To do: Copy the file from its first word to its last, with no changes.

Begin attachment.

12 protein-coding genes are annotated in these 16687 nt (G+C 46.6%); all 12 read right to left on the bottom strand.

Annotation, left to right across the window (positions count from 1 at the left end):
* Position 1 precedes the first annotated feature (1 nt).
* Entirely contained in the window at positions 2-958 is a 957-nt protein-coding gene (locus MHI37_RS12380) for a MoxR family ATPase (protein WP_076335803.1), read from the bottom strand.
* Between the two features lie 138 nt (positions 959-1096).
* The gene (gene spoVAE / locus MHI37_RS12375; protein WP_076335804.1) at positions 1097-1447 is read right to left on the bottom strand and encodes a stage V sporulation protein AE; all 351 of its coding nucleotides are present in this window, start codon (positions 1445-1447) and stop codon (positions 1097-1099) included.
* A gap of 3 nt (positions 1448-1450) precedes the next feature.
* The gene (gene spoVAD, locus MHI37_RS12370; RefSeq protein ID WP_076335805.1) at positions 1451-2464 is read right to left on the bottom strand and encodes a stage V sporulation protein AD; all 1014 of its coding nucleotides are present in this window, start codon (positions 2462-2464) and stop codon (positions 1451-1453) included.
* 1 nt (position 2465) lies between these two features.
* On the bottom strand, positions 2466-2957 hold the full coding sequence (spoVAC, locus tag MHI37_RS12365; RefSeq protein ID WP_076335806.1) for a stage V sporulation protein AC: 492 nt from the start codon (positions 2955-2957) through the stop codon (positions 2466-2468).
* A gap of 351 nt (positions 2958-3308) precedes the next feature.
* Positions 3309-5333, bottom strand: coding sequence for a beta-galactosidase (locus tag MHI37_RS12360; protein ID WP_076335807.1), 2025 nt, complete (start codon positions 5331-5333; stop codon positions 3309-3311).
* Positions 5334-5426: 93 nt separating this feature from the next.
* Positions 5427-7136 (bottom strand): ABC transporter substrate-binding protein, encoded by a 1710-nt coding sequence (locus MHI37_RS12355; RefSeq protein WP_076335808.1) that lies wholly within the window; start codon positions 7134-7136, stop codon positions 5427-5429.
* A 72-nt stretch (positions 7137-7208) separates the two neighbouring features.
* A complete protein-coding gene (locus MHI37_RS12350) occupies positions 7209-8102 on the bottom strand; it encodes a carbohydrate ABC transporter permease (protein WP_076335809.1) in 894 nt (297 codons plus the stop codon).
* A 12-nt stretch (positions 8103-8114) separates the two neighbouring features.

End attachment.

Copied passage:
12 protein-coding genes are annotated in these 16687 nt (G+C 46.6%); all 12 read right to left on the bottom strand.

Annotation, left to right across the window (positions count from 1 at the left end):
* Position 1 precedes the first annotated feature (1 nt).
* Entirely contained in the window at positions 2-958 is a 957-nt protein-coding gene (locus MHI37_RS12380) for a MoxR family ATPase (protein WP_076335803.1), read from the bottom strand.
* Between the two features lie 138 nt (positions 959-1096).
* The gene (gene spoVAE / locus MHI37_RS12375; protein WP_076335804.1) at positions 1097-1447 is read right to left on the bottom strand and encodes a stage V sporulation protein AE; all 351 of its coding nucleotides are present in this window, start codon (positions 1445-1447) and stop codon (positions 1097-1099) included.
* A gap of 3 nt (positions 1448-1450) precedes the next feature.
* The gene (gene spoVAD, locus MHI37_RS12370; RefSeq protein ID WP_076335805.1) at positions 1451-2464 is read right to left on the bottom strand and encodes a stage V sporulation protein AD; all 1014 of its coding nucleotides are present in this window, start codon (positions 2462-2464) and stop codon (positions 1451-1453) included.
* 1 nt (position 2465) lies between these two features.
* On the bottom strand, positions 2466-2957 hold the full coding sequence (spoVAC, locus tag MHI37_RS12365; RefSeq protein ID WP_076335806.1) for a stage V sporulation protein AC: 492 nt from the start codon (positions 2955-2957) through the stop codon (positions 2466-2468).
* A gap of 351 nt (positions 2958-3308) precedes the next feature.
* Positions 3309-5333, bottom strand: coding sequence for a beta-galactosidase (locus tag MHI37_RS12360; protein ID WP_076335807.1), 2025 nt, complete (start codon positions 5331-5333; stop codon positions 3309-3311).
* Positions 5334-5426: 93 nt separating this feature from the next.
* Positions 5427-7136 (bottom strand): ABC transporter substrate-binding protein, encoded by a 1710-nt coding sequence (locus MHI37_RS12355; RefSeq protein WP_076335808.1) that lies wholly within the window; start codon positions 7134-7136, stop codon positions 5427-5429.
* A 72-nt stretch (positions 7137-7208) separates the two neighbouring features.
* A complete protein-coding gene (locus MHI37_RS12350) occupies positions 7209-8102 on the bottom strand; it encodes a carbohydrate ABC transporter permease (protein WP_076335809.1) in 894 nt (297 codons plus the stop codon).
* A 12-nt stretch (positions 8103-8114) separates the two neighbouring features.